Sun CTO Bob Brewin on Eclipse 3.3 and the Future of Netbeans
InfoQ then asked Brewin about collaborating with Eclipse in a less formal manner. He responded that developers choose their toolsets and Sun will continue to support Eclipse where beneficial situations arise. Two recent examples of such support are the Glassfish Eclipse plugin and MyEclipse's use of Sun's Matisse GUI builder technology. Brewin stated that Sun will continue to support Glassfish Eclipse integration. Sun is also continuing to work with MyEclipse and their use of Matisse.
The conversation topic then changed to Sun's Netbeans IDE. Brewin defined Netbeans strengths as including a tightly integrated toolset, end to end functionality, and a first rate mobility toolset. InfoQ asked Brewin about the plugin gap between Eclipse and Netbeans. Brewin stated that there are currently over 100 active Netbeans partners. Sun is working actively with partners to increase the number of plugins available and have made plugin development easier in recent versions of Netbeans.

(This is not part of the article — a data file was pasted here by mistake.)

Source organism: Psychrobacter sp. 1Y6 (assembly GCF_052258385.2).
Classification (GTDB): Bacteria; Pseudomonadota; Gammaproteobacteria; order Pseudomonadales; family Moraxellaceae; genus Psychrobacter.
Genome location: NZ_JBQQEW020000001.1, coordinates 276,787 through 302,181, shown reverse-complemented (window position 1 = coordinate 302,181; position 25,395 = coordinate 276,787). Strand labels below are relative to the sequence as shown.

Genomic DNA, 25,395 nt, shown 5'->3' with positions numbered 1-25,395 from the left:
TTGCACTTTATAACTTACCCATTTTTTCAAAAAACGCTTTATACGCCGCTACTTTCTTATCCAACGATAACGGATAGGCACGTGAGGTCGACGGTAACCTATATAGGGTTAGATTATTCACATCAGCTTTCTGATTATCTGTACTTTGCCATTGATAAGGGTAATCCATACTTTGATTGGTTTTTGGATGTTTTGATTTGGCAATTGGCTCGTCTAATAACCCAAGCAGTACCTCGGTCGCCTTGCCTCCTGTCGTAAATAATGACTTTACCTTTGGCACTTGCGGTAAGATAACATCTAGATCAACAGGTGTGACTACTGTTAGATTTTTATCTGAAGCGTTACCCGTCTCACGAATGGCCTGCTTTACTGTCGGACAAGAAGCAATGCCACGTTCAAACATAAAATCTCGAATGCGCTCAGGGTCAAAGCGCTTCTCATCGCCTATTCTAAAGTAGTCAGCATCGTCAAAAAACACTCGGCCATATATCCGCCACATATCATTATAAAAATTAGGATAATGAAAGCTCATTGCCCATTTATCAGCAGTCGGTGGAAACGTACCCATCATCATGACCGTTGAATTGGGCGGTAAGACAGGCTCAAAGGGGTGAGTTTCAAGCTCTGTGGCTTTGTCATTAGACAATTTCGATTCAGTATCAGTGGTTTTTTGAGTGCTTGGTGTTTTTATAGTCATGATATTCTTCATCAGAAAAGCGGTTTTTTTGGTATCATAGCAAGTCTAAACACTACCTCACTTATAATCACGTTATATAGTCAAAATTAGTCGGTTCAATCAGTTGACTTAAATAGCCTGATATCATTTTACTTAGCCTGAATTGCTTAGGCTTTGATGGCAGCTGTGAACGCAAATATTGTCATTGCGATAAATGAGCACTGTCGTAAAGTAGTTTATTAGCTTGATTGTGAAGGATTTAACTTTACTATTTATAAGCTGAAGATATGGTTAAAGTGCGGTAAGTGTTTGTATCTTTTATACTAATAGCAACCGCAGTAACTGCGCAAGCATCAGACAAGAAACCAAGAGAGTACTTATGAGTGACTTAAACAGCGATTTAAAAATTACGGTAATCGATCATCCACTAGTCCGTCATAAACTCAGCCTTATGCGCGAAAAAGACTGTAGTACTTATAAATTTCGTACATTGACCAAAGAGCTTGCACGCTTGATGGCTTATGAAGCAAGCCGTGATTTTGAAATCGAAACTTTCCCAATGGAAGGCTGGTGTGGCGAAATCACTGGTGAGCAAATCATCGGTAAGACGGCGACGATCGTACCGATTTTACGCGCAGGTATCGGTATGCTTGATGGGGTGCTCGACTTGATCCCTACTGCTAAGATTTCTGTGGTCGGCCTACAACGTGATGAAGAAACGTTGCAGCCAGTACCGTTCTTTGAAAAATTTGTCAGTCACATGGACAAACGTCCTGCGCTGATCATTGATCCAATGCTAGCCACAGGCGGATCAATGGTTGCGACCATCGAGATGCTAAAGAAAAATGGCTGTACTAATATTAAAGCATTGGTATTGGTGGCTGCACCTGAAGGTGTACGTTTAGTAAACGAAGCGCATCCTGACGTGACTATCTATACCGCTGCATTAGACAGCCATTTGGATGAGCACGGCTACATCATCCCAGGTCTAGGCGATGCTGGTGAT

Finally InfoQ asked Brewin about the direction of Netbeans going forward. At the general level he said that developers would see technology that has previously been independent Sun projects integrated into Netbeans such as Java Studio Creator. Sun's new JavaFx scripting language will also see growing support in Netbeans. Future tools will include those targeted to content authors similar to capabilities found in products from Adobe today. Brewin then reaffirmed Sun's commitment to Ruby. A number of Sun developers are working to make Netbeans the best Ruby/Rails IDE available.
Shane Hastie on Distributed Agile Teams, Product Ownership and the Agile Manifesto Translation Program
Shane Hastie Apr 17, 2015